Paring the annual report data with interviews with agency personnel and outside audits will give better insights into how to improve the system.  Otherwise, agencies will be putting out data that is of little value.

We’re hoping the Office of Government Information Services will be able to conduct studies and analyses that bring together performance trends with the problems requesters are facing (and bringing to OGIS for mediation) and the access to the FOIA officials to give clear insights into how FOIA really functions and what practical changes will improve agency readiness to handle FOIA inquiries.

Monday Links: Disclosing federal contracts, strengthening FOIA, Chicago a model of transparency?

Quick hits related to transparency:

  • Washington Technology reports that the General Services Administration is starting to discuss ways to ease transparency around federal contracts.  Foreseeing a day that federal contracts would be made available to the public, GSA is looking to make the process of segmenting public and confidential portions of the contracts in an efficient standard manner to ensure fairness and efficiency, Alice Lipowicz reports.
  • Veteran FOIA blogger and attorney Scott Hodes rounds up several practical ideas for strengthening the federal FOIA.
  • The City of Chicago now posts online the logs of FOIA requests so anyone can view what information has been requested from city offices and who made the request, although Chicago Sun-Times City Hall beat reporter Fran Spielman sounds distrustful of the mayor’s intent behind the “information dump.”

Farm bill sleight of hand hides subsidy recipients

What do a Texas oil billionaire, a former NBA basketball star and a Washington “uber-lobbyist” have in common?  They all received money (legally) under a program to subsidize farmers.  But according to the Environmental Working Group, you can’t find out if they or others like them still receive payments because the U.S. Department of Agriculture is no longer publishing the names of individuals receiving payments.

All because Congress inserted during the closed conference committee meeting two provisions into the massive 2008 farm bill that gave the USDA the authority to do it.

Read more of this post

Senate panel reviews espionage laws: uh-oh for the media?

Here’s a quick advisory for anyone interested in government-media tensions:  A  Senate panel will take a look at the Espionage Act this morning.  This hearing should be closely watched by media groups for any signs that the simmering tensions between the press over leaks will once again boil into direct conflict.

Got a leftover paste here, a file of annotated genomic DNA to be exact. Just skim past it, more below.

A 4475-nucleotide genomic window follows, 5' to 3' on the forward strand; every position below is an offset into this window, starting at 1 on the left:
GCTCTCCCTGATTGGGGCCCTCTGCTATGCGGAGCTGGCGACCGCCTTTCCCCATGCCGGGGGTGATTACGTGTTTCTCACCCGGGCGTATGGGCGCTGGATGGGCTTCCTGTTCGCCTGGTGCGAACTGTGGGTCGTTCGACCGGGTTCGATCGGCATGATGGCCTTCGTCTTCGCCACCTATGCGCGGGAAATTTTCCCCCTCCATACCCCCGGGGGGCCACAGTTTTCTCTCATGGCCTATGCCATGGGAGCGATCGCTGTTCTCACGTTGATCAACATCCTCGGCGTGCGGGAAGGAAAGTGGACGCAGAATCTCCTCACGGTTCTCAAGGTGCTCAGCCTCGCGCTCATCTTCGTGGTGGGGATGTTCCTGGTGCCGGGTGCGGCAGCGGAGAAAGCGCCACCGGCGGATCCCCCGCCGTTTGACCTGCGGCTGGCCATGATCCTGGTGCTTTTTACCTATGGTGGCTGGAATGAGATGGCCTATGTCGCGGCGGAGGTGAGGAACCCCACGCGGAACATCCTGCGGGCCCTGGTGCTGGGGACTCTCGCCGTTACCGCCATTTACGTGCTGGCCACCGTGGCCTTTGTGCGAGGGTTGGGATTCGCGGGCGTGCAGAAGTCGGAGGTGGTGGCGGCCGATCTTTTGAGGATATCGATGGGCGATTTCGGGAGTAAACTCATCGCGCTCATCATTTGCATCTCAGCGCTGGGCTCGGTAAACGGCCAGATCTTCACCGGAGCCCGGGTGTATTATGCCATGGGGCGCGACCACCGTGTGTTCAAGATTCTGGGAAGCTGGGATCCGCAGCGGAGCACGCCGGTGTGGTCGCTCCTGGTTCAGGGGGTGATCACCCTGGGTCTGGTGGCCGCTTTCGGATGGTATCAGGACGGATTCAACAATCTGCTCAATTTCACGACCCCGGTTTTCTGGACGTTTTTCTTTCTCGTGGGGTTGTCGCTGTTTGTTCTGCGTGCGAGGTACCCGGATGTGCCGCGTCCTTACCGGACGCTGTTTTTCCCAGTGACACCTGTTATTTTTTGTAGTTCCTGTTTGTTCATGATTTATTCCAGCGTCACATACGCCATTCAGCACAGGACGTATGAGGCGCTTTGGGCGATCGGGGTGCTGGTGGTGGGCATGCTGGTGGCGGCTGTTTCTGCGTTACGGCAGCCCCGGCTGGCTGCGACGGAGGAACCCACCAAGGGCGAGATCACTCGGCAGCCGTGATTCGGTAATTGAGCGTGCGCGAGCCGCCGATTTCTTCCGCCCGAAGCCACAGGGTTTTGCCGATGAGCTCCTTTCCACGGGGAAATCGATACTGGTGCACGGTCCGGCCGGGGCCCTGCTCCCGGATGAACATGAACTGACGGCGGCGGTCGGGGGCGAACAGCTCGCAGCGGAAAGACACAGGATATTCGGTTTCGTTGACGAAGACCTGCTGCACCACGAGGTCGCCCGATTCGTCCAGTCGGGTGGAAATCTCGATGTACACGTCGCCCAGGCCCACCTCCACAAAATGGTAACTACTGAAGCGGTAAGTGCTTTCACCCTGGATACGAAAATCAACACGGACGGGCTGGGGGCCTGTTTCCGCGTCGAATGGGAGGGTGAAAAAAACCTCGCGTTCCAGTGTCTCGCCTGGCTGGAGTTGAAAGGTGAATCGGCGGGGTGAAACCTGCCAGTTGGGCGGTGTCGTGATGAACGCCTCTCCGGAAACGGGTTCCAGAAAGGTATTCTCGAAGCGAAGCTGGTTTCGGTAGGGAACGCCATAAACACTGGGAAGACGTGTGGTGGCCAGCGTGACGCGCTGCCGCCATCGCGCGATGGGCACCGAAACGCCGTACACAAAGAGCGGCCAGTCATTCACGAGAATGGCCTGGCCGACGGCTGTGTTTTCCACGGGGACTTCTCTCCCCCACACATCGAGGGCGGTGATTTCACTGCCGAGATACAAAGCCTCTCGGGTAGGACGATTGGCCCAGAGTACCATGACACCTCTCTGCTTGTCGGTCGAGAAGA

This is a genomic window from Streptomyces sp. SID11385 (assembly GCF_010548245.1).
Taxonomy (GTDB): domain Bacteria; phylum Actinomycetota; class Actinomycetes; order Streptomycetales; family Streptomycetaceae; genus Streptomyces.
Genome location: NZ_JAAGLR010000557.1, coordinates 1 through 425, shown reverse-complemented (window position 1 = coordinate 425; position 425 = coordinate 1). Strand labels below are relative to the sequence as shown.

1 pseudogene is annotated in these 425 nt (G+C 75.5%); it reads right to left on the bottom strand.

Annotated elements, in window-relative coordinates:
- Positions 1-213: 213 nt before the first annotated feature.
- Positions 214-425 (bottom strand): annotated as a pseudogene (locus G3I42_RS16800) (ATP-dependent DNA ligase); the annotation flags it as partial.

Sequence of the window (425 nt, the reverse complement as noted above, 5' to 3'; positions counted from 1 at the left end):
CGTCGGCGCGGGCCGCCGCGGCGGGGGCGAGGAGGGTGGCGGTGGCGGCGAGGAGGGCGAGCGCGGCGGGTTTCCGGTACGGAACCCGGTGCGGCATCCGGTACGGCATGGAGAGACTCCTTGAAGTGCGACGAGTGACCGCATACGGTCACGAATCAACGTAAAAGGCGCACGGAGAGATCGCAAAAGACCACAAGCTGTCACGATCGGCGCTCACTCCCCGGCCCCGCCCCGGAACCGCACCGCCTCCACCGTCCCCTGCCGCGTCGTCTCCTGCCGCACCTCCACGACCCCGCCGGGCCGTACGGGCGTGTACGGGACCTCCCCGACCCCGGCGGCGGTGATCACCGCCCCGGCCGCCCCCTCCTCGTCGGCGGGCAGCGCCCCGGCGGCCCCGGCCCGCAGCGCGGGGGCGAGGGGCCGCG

In 2006, the government grew increasingly hostile to press reporting based on unauthorized disclosures.  This year has not seen the kinds of revelations similar to the government’s warrantless wiretapping, monitoring international banking transactions, and secret prisons in Eastern Europe, each of which drew criticism from Congress and the executive branch when published.

Hopefully this will not be another round of misguided efforts to rewrite the Espionage Act to prevent the media from reporting important stories.  It should be remembered that journalists already balance getting the story with avoiding reporting specifics that might divulge sources or covert operations.  Recall the New York Times held their warrantless wiretapping story for a year before publishing the story over the objections of the White House.

More as this issue unfolds.

Senate’s Audit the Fed vote also tells Fed to disclose loans to banks

The Senate added to its financial reform bill a provision requiring the Federal Reserve to disclose loans made to banks that the government fought in court to withhold.

The amendment to the financial reform bill (pdf) by Sen. Sanders requires the Government Accountability Office (GAO) to audit the Fed.

Receiving less attention in reports is the requirement that by Dec 1, 2010, the Fed should disclose of all loans and other financial assistance made from December 1, 2007 to the day the legislation is signed into law.  The provision requires disclosure of the identity of who received the funds, the type of assistance, the date assistance was provide, and repayment terms.  Bloomberg had sued the Fed for this type of information

The negotiated language drops a requirement that the Fed disclose future loans and assistance programs every year going forward; thus, the amendment is silent on whether the Freedom of Information At would require disclosure of any loans or other forms of assistance before this date, if any were made, and any future loan programs.

So while it doesn’t specifically require disclosure of specifics about recipients of any future Fed assistance programs, it also doesn’t write into law a general exemption from FOIA for this type of information.

All in all, given that Congress has a record that favors giving new exemptions to FOIA — there are over 250 on the books that agencies have cited in the last decade — this is a substantial win for FOIA.

For more, read Bloomberg’s piece (of course I must link first to the news organization that sued the Fed). David Herszenhorn covers the vote for the New York Times.